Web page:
To avoid this reaction, generation and utilization of O2.− must be done in aprotic solvents. Acetonitrile (MeCN), dimethyl formamide (DMF) and dimethyl sulfoxide (DMSO) are commonly used. Che et al. (Che, Y.; Tsushima, M.; Matsumoto, F.; Okajima, T.; Tokuda, K.; and Ohsaka, T. J. Phys. Chem. 1996, 100, 20134.) studied the water-induced disproportionation of the electrogenerated superoxide ion in MeCN, DMF, and DMSO media containing various concentrations of water using UV-vis spectroscopy. In dipolar aprotic solvents superoxide ion is quite stable, because disproportionation to give the peroxide dianion (O2 2−) is highly unfavorable (Sawyer, D. T. Oxygen Chemistry; Oxford University Press: New York, 1991. Afanas'ev, I. B. Superoxide Ion: Chemistry and Biological Implications; CRC Press: Boca Raton, Fla., 1989; Vol. 1). However, the addition of acidic substrates (HA), which act as a Brønsted acid, to stable solutions of O2.− in aprotic solvents accelerates the disproportionation, depending on the protic strength (acidity) of HA.
Tang et al. (Chem. Comm., 1345-1347 (2005)) described a method for the electrosynthesis of hydrogen peroxide in an ionic liquid and an in situ epoxidation of alkenes using the generated H2O2.
A deep eutectic solvent (DES) is a type of ionic solvent with special properties composed of a mixture which forms a eutectic with a melting point much lower than either of the individual components. The first generation eutectic solvents were based on mixtures of quaternary ammonium salts with hydrogen donors such as amines and carboxylic acids. The deep eutectic phenomenon was first described in 2003 for a 1 to 2 by mole mixture of choline chloride (2-hydroxyethyl-trimethylammonium chloride) and urea. Choline chloride has a melting point of 302° C. and that of urea is 133° C. The eutectic mixture however melts as low as 12° C.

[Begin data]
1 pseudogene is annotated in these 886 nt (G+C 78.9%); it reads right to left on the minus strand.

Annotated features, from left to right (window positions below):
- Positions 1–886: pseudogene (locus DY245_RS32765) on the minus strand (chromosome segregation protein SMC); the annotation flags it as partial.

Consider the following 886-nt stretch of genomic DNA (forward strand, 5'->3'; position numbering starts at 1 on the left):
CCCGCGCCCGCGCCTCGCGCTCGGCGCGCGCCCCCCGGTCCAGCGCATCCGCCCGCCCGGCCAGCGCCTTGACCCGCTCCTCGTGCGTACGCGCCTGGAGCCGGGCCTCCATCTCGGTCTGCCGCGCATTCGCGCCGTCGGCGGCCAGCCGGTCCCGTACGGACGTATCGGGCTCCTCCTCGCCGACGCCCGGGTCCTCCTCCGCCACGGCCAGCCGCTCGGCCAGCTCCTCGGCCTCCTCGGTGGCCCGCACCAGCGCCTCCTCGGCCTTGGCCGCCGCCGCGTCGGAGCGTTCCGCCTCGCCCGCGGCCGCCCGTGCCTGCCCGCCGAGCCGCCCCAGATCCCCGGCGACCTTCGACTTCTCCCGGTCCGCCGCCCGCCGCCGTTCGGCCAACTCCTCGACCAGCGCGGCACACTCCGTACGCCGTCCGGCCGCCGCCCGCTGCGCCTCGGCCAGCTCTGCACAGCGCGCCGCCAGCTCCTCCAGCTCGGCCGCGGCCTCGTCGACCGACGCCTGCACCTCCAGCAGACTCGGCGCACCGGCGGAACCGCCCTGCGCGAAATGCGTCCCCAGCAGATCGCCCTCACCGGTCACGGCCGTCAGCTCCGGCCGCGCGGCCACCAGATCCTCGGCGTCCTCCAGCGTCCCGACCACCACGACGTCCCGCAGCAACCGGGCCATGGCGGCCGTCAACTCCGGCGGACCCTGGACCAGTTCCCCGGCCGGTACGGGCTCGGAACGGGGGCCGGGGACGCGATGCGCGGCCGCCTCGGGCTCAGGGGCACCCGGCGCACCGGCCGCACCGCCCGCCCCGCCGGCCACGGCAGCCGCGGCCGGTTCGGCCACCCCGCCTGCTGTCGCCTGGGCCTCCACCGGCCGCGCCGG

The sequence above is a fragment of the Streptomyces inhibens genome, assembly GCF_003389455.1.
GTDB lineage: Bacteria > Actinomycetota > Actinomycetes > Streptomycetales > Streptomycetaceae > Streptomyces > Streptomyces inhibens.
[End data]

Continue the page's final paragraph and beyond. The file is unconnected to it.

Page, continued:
This DES is able to dissolve many metal salts like lithium chloride (solubility 2.5 mol/L) and copper(II) oxide (solubility 0.12 mol/L). In this capacity, these solvents could be applied in metal cleaning for electroplating. Because the solvent is conductive, it also has a potential application in electropolishing. Organic compounds such as benzoic acid (solubility 0.82 mol/L) also have great solubility and this even includes cellulose (filtration paper). Compared to ordinary solvents, eutectic solvents also have a very low VOC and are non-flammable.
Other deep eutectic solvents of choline chloride are formed with malonic acid at 0° C., phenol at −40° C. and glycerol at −35° C.
Compared to ionic liquids that share many charactistics but are ionic compounds and not ionic mixtures, deep eutectic solvents are cheaper to make, much less toxic and sometimes biodegradable.
WO 2002 026381 disclosed an invention related to DES and methods for their preparation. In particular, the invention relates to ionic compounds comprising hydrated metal salts, which are liquid at low temperatures, generally below about 100° C.
WO 02/26701 A2 disclosed a method for the synthesis of DES compounds with a freezing point of up to 100° C. by the reaction of one amine salt (I), such as choline chloride with an organic compound (II) capable of forming a hydrogen bond with the anion of the amine salt, such as urea, wherein the molar ratio of I to II is from 1:1.5 to 1:2.5. The DES compounds are useful as solvents, and electrolytes for example in electroplating, electrowinning, electropolishing, and as catalysts.
WO 00/56700 disclosed a method for the synthesis of DES having a melting point of no more than 60° C., formed by the reaction of a quaternary ammonium compound or a mixture of two or more thereof; with a halide of zinc, tin or iron, or a mixture of two or more thereof.
We were the first to show that a stable superoxide ion can be generated in ILs [AlNashef et al. Ph. D. Dissertation, 2004]. We also showed that hexachlorobenzene could be destroyed by the reaction of the superoxide ion generated in selected ILs. However, the superoxide ion reacted with the cation of the IL wasting part of the solvent and producing undesired byproducts and hence, reducing the efficiency of the process.
U.S. Pat. No. 5,663,475 disclosed a method and reactor for oxidation of petrochemicals using ozone and hydrogen peroxide as a replacement for the incinerator that is usually used.
From what was mentioned above it is clear that there is a need for a viable method for the production of hydrogen peroxide that is inexpensive, occurs at ambient temperature, and most importantly, benign.